Is Salesforce a CRM company? Or is it an AI company? The pivot towards generative AI everywhere over the past six months has made that an entirely valid question - and it’s not one that’s had the most consistent answer. I’ve had different responses from different sources in recent times. Some proudly declare that the firm is absolutely an AI firm. This week at Dreamforce, the message has effectively been ‘CRM company that does AI’.
I caught up with Ariel Kelman, recently returned to the Salesforce mothership after stints at AWS and Oracle and now three months into his role as Chief Marketing Officer, to get the definitive answer to the question. He told me:
We like to think of ourselves as a CRM company, just to really focus that we're not building general purpose AI and we're not building AI for cooking recipes. We’re very focused on making our business applications smarter.
Kelman has a very clear idea of the role of marketing in the tech sector and it’s very much grounded in educating the customer:
As a technology vendor, you need to put yourself in the shoes of the customers. They're dealing with lots of different technology vendors. They have complicated IT architectures, where it's always changing and we're always trying to look to simplify it. It's really important to them to understand where do we play today and what problems can we help them with? So that's why we try and be precise and try to think through how we can best communicate to our customers where we're investing, so they can think about where they should be looking.
At the moment that means getting across Salesforce’s position on AI at a time when the generative AI hype cycle is arguably out of control. Keep it real, is Kelman’s stance:
The practical way to do AI marketing is to be very use case focused. The more general and vague you are, the more risk there is you're not going to do something that's actually useful. So, we tend to be really practical. We build a lot. We have a core AI research team that's doing foundational work with a lot of AI functionality, working with each of our product teams, sales teams, and marketing teams. We're out there talking to customers and exploring different areas we can automate with generative AI.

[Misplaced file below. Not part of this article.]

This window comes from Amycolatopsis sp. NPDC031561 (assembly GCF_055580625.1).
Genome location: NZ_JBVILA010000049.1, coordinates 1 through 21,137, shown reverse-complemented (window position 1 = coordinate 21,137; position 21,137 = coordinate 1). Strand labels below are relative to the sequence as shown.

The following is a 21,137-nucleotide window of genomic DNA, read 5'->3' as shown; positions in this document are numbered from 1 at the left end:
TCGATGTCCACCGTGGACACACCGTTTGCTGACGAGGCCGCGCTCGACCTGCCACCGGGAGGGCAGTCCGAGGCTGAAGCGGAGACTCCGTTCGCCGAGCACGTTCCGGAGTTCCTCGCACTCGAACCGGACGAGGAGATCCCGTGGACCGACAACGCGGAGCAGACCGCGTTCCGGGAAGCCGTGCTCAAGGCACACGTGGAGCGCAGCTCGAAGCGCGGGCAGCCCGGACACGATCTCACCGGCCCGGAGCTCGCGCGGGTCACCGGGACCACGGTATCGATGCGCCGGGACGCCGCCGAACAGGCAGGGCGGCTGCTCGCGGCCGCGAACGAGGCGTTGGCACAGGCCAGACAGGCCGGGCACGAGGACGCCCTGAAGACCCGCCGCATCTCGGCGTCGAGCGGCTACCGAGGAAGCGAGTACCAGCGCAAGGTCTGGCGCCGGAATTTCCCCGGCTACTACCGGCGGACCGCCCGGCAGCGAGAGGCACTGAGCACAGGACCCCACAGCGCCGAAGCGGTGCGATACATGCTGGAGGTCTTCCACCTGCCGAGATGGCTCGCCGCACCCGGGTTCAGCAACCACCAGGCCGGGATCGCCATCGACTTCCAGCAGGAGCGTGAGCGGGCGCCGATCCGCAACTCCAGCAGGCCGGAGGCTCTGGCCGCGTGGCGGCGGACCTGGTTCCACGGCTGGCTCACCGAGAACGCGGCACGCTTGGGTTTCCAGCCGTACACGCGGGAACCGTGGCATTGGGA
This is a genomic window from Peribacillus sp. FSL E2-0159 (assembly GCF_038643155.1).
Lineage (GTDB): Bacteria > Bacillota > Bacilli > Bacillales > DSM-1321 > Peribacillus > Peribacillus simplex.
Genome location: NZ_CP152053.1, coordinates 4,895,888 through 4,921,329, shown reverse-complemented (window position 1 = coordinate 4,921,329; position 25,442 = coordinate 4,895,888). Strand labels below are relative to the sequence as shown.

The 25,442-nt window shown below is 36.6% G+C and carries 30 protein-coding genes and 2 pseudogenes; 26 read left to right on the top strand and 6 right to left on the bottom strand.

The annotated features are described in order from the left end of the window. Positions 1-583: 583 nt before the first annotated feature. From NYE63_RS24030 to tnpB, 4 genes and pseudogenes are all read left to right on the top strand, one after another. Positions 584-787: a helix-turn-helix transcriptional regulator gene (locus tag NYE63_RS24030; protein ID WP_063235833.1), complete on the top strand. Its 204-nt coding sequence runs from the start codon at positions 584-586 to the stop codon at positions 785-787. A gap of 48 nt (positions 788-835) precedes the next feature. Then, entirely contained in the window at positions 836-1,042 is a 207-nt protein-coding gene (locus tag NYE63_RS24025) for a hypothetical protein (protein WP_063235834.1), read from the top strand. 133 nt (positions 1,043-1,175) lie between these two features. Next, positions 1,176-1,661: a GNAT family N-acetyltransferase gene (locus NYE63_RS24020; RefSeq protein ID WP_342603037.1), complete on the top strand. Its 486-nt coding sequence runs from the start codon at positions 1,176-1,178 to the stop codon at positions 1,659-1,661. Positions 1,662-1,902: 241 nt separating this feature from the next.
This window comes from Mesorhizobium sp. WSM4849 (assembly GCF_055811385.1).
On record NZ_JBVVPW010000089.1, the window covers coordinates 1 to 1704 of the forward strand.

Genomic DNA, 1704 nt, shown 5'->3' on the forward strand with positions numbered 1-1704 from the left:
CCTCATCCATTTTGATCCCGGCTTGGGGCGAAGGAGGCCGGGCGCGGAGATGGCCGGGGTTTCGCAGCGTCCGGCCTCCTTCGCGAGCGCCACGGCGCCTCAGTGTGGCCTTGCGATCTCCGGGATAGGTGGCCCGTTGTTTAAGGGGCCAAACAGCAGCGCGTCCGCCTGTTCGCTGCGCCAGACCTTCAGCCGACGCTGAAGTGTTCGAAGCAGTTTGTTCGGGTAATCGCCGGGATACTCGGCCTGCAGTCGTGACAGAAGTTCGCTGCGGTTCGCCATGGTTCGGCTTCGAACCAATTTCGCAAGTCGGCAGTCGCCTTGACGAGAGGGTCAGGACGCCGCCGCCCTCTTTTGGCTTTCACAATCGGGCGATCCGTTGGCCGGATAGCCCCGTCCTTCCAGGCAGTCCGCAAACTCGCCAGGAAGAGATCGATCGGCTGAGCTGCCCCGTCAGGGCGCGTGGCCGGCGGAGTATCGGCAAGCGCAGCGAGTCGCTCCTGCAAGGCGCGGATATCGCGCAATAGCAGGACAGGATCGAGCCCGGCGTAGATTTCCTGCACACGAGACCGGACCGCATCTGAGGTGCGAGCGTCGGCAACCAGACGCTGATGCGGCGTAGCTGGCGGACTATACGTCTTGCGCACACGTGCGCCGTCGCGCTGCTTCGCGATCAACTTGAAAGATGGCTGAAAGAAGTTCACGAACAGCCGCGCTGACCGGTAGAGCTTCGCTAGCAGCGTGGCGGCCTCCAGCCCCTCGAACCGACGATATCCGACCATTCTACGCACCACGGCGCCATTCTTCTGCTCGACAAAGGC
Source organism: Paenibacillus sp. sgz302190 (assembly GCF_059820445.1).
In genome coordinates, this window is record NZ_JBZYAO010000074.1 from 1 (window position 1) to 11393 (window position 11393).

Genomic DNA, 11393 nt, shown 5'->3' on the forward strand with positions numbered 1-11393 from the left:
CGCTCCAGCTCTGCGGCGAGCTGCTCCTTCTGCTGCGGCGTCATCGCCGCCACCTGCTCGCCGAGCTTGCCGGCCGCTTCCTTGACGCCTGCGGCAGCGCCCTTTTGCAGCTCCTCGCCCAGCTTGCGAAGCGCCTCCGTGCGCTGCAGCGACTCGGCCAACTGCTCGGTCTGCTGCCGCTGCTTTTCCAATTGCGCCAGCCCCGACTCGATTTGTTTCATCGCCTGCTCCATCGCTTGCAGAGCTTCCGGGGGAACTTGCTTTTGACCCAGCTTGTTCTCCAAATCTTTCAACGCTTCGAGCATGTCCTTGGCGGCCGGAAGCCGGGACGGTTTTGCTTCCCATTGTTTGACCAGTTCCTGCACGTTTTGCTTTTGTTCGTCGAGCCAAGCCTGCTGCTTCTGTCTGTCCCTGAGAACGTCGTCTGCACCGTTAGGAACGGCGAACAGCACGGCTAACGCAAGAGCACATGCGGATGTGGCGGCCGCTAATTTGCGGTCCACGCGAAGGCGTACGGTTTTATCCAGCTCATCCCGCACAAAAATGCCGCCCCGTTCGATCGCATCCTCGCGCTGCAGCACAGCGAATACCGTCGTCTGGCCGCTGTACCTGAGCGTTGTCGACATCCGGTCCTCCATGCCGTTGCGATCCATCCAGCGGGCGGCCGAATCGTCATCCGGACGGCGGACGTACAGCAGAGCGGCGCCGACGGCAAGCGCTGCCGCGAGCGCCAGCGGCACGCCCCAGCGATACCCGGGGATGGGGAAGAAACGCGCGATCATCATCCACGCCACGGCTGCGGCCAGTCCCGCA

That’s very sensible, but given that generative AI is only six months old, isn’t there an inherent risk in ‘betting the farm’ on such nascent tech? Kelman demurs:
I wouldn't look at it as a massive risk for the company. It's an opportunity, where the more effective we are in building this functionality in a way that works well and meets our customers trust expectations, the faster we can make them happy with the AI vision that they have in their head.
I think AI is top of mind for CEOs. It doesn't take a lot of imagination to see this as incredibly disruptive to your business in both good and bad ways, depending on what you do. If you have complex products and you can solve customer cases five times faster, just think about how much more competitive that makes you. Conversely, if your competitors do that before you, watch out! So, it's not surprising these CEOs are all over their technical teams now and asking, 'What's our AI strategy?'. There's a sense of urgency in our customer base.
But it is important to set expectations, he adds:
One of the things we did this year at Dreamforce was to be very clear in the keynote and in our press releases on the availability of everything we talked about, with very specific dates. A lot of this functionality is available today or will be available in the coming months. We also invested a lot of energy on our website on providing all of the AI use cases that we've talked about. There's AI pages for every product area, where we're giving our customers very thorough explanations of not only what you can do with it, but how it works. That’s information attendees can use to go back to other people in their companies and explain, 'Well, here's what we're going to do'.
On a wider note, Kelman has a marketing mindset that he pitches as ‘back-to-basics’
I'm just very practical in my approach. I have in my mind the things that you need to be good at marketing, to be successful and really to make good and effective use of the company's money. The company is giving you money to promote our business and we need to get the most value out of it.